and cause frequent sedimentation disasters and flooding. The pressure distribution
pattern in early autumn is very similar to the stationary rain of early
summer. Late autumn (October-November) is generally clear and offers the
beauty of the colored hills. The annual precipitation in Tokyo (Pacific
Ocean side) is 1405 mm. At Owase, however, the Kii Peninsula records 4002
mm while Takada (Sea of Japan side) records 2880 mm (of which one-half
Landslide Disasters in Japan
The natural conditions discussed above are multiple affects that create
unique physical conditions susceptible to landsliding which cannot be seen
any other place in the world (Fig.4).Since
only 25% of Japans' land area is flat and low lying with plateaus, the
Japanese people have suffered numerous landslide disasters since ancient
times. For example, evidence of landslide failure has been unearthed from
the site (Oshimo Shell Mound, Aso-Cho, Ibaragi Prefecture) of Jomon in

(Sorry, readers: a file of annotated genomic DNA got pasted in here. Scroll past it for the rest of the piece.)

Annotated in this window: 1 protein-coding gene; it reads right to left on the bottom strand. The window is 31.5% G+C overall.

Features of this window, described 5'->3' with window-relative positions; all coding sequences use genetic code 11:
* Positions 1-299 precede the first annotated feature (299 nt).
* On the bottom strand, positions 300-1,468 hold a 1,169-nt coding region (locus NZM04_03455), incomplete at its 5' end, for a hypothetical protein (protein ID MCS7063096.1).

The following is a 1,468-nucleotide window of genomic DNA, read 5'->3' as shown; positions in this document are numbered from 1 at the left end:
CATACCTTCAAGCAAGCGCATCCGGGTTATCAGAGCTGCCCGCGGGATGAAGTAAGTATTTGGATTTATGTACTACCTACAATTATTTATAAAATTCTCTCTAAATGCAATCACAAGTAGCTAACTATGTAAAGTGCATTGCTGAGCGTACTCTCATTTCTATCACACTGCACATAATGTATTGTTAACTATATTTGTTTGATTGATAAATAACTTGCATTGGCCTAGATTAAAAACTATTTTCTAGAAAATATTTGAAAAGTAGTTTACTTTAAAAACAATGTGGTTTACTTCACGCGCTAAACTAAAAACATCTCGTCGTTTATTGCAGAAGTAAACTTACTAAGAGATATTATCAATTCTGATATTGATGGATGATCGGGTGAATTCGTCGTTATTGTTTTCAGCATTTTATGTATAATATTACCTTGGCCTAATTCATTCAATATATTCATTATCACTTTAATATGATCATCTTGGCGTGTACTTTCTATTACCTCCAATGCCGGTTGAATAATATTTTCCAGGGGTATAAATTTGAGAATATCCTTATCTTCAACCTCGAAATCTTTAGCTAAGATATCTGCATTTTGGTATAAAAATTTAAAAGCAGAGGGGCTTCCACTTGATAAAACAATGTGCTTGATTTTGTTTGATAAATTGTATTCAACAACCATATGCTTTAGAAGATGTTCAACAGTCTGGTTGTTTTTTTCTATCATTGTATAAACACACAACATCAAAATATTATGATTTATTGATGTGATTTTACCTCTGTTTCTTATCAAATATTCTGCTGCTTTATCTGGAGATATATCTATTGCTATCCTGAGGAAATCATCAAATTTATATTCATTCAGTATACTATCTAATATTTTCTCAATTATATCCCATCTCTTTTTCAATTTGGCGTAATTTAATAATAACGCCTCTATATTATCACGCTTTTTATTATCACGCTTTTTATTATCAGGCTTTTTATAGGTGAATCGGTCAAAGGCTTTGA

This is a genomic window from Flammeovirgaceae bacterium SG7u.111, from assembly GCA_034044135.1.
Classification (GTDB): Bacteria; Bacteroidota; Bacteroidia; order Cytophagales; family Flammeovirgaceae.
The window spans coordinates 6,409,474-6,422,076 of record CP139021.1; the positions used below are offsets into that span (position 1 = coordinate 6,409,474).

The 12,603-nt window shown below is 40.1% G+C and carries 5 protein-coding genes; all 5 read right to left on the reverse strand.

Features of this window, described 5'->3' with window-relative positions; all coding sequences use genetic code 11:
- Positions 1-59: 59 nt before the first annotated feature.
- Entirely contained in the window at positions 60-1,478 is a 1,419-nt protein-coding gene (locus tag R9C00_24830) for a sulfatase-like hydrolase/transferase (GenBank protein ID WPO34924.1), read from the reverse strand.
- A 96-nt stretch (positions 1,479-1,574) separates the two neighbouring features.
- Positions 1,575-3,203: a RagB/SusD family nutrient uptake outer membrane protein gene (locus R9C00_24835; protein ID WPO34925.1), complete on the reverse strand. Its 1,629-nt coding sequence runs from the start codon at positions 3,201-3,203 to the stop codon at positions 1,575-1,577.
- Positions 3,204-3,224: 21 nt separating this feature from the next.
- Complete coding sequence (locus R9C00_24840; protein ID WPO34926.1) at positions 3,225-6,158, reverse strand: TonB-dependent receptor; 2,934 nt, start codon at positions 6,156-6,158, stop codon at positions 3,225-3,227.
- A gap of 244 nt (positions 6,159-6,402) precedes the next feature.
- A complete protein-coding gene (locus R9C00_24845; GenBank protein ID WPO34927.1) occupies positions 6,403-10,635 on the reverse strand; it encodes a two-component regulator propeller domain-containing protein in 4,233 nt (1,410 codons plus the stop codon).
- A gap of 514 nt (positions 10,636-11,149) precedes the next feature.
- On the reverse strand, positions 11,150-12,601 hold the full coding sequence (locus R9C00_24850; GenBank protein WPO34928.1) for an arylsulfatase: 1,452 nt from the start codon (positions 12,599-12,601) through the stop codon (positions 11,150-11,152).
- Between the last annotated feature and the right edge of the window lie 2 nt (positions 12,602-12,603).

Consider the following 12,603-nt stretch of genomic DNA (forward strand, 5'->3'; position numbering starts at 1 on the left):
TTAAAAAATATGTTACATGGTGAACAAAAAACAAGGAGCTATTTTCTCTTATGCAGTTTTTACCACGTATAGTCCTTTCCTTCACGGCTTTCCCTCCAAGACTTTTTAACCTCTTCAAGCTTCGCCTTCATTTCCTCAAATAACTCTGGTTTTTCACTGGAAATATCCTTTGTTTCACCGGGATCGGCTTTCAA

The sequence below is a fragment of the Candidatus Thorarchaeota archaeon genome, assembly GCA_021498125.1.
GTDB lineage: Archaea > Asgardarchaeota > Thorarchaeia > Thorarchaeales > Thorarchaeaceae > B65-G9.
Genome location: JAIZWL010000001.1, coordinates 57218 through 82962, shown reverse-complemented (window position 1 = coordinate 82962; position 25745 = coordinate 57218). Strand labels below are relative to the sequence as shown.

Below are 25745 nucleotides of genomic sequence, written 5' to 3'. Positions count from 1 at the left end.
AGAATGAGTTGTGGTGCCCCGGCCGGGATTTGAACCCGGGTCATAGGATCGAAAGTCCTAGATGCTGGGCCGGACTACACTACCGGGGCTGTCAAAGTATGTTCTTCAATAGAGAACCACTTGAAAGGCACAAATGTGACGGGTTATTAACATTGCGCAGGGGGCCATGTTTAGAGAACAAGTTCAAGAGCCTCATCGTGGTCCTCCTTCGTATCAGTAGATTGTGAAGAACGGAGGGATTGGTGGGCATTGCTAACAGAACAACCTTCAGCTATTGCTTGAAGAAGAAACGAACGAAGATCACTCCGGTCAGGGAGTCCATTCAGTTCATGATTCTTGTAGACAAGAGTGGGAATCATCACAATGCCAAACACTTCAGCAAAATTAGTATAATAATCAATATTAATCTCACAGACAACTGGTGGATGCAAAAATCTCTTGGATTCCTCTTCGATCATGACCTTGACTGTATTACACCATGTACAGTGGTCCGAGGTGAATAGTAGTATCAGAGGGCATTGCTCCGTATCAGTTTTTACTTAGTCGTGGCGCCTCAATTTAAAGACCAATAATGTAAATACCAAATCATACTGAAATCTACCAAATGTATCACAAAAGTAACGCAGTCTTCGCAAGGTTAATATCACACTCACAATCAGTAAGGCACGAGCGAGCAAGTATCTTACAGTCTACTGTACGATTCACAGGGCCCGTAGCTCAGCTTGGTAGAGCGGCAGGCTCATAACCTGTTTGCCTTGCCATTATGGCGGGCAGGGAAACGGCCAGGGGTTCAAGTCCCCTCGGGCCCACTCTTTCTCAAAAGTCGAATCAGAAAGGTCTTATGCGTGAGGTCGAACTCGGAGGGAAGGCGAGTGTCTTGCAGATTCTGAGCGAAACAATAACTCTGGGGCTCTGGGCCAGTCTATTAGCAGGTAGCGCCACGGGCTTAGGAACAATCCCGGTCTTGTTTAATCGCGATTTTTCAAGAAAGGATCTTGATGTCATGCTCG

the Middle to Late Period (3000-1000 BC). Nihon Shoki (720 literature)
recorded numerous landslides and failures associated with he mega-earthquake
(along the South Sea Trough) of November 29,684. Recent disasters include
torrential downpours around Kumamoto and Nagasaki in 1972; disasters from
typhoon No.17 in 1976; torrential downpours in Nagasaki in 1982, and many
others. Human casualties from these disasters include 543 deaths in the
1972 event, 298 deaths in the 1976 event, and 493 deaths in the 1982 event.
Disasters from single landslide events include a large scale failure of
Ontake San, Nagano Prefecture in 1984 (volume:3.4x107m3, 15 deaths), Tamanoki
Landslide of Ohmi-Cho, Niigata Prefecture in 1985 (10 deaths), Jizuki Yama
Landslide, Nagano City in 1985 (26 deaths), and others. More than 300 landslides
and slope failures have been reported since the Southern Hyogo Earthquake
of January 17, 1995. The population density of Japan is 328/km2 (based
on the 1994 census population of 124 million). However, the population
density of the flat and low lying areas and plateaus of Japan is 1312/km2
indicating the severity of land use in Japan. Landslides generally occur
along gently to moderately sloping ground which is also important as these
areas include residential and agricultural use. Because of these conditions,
an active effort must be developed to protect the slopes from future landsliding
and failures in Japan.